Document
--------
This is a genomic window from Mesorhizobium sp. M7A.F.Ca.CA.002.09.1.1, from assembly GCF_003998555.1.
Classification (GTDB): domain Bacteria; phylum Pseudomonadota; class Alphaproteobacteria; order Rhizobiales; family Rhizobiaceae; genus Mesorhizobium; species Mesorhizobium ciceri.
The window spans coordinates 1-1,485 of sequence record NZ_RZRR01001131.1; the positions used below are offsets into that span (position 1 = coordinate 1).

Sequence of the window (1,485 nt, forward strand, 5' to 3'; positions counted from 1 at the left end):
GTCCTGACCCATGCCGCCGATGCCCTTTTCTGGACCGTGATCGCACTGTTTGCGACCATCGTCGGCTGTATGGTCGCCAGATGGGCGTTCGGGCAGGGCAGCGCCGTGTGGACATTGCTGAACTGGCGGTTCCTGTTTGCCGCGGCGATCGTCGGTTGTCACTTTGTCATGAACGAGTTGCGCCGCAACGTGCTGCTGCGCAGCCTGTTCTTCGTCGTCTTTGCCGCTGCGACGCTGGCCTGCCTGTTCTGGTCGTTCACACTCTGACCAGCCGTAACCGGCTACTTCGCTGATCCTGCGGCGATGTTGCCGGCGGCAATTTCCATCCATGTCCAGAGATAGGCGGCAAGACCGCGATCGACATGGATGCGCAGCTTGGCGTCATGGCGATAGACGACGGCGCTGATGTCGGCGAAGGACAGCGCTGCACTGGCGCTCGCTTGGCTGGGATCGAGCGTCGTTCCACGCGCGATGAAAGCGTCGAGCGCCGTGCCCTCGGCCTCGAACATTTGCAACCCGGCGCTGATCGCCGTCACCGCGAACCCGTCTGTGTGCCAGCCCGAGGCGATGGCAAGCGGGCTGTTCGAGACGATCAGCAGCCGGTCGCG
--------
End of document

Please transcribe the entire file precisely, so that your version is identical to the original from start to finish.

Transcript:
This is a genomic window from Mesorhizobium sp. M7A.F.Ca.CA.002.09.1.1, from assembly GCF_003998555.1.
Classification (GTDB): domain Bacteria; phylum Pseudomonadota; class Alphaproteobacteria; order Rhizobiales; family Rhizobiaceae; genus Mesorhizobium; species Mesorhizobium ciceri.
The window spans coordinates 1-1,485 of sequence record NZ_RZRR01001131.1; the positions used below are offsets into that span (position 1 = coordinate 1).

Sequence of the window (1,485 nt, forward strand, 5' to 3'; positions counted from 1 at the left end):
GTCCTGACCCATGCCGCCGATGCCCTTTTCTGGACCGTGATCGCACTGTTTGCGACCATCGTCGGCTGTATGGTCGCCAGATGGGCGTTCGGGCAGGGCAGCGCCGTGTGGACATTGCTGAACTGGCGGTTCCTGTTTGCCGCGGCGATCGTCGGTTGTCACTTTGTCATGAACGAGTTGCGCCGCAACGTGCTGCTGCGCAGCCTGTTCTTCGTCGTCTTTGCCGCTGCGACGCTGGCCTGCCTGTTCTGGTCGTTCACACTCTGACCAGCCGTAACCGGCTACTTCGCTGATCCTGCGGCGATGTTGCCGGCGGCAATTTCCATCCATGTCCAGAGATAGGCGGCAAGACCGCGATCGACATGGATGCGCAGCTTGGCGTCATGGCGATAGACGACGGCGCTGATGTCGGCGAAGGACAGCGCTGCACTGGCGCTCGCTTGGCTGGGATCGAGCGTCGTTCCACGCGCGATGAAAGCGTCGAGCGCCGTGCCCTCGGCCTCGAACATTTGCAACCCGGCGCTGATCGCCGTCACCGCGAACCCGTCTGTGTGCCAGCCCGAGGCGATGGCAAGCGGGCTGTTCGAGACGATCAGCAGCCGGTCGCG